Like everyone else, I came equipped with muscles as standard equipment. I have made few efforts to do anything special with them over my 58 years, however.

I did take a running class in school, and I have always walked a lot. During our 30 months in Sweden earlier this decade, I calculated that Linda and I walked somewhere between 1,000 and 1,500 miles.....not unusual in that fit society. I worked out in a gym every day for a couple of weeks once, and was surprised to find that at age 47, it's still possible to gain strength. By direct calculation, I found that I had increased the strength of some of my muscle groups by at least 50%. It's possible to gain strength at any age, I was told.

Since early 2007, I have been making a special effort, and now months later, I am starting to really feel some of the benefits of it. I joined an athletic club, and the combination of weight equipment, steam room, and loathing to pay for something I don't use has proved irresistible.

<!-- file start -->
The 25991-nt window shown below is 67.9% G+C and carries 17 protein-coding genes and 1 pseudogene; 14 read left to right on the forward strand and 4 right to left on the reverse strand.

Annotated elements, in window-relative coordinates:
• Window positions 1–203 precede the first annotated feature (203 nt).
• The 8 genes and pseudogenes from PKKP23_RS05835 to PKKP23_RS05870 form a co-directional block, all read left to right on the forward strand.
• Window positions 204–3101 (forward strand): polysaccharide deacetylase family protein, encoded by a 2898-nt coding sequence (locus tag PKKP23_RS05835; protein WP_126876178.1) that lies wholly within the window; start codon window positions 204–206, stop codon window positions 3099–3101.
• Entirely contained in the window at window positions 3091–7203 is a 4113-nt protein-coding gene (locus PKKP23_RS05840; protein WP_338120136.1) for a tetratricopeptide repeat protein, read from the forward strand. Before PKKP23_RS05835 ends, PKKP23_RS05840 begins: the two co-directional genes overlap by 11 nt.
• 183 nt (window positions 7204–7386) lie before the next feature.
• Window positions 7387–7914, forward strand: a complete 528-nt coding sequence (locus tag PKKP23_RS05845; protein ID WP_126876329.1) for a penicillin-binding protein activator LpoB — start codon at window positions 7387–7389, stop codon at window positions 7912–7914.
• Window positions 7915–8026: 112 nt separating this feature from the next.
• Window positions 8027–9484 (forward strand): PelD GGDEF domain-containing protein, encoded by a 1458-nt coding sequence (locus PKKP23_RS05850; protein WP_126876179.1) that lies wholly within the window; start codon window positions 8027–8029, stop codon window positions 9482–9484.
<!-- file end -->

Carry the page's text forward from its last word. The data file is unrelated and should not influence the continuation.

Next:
I started a year and a half ago with the ability to do zero pull-ups. Today I did 21 -- 10 without stopping and the balance in sets. I bench pressed 140 pounds, my best yet. None of this is impressive to those who do this all the time, of course, but I am writing to encourage you if you are in your middle years and feeling the toll of time and inactivity.

I don't use the added strength often, naturally. My work doesn't require much physical strength. But it's like having a sharp chisel when you need it.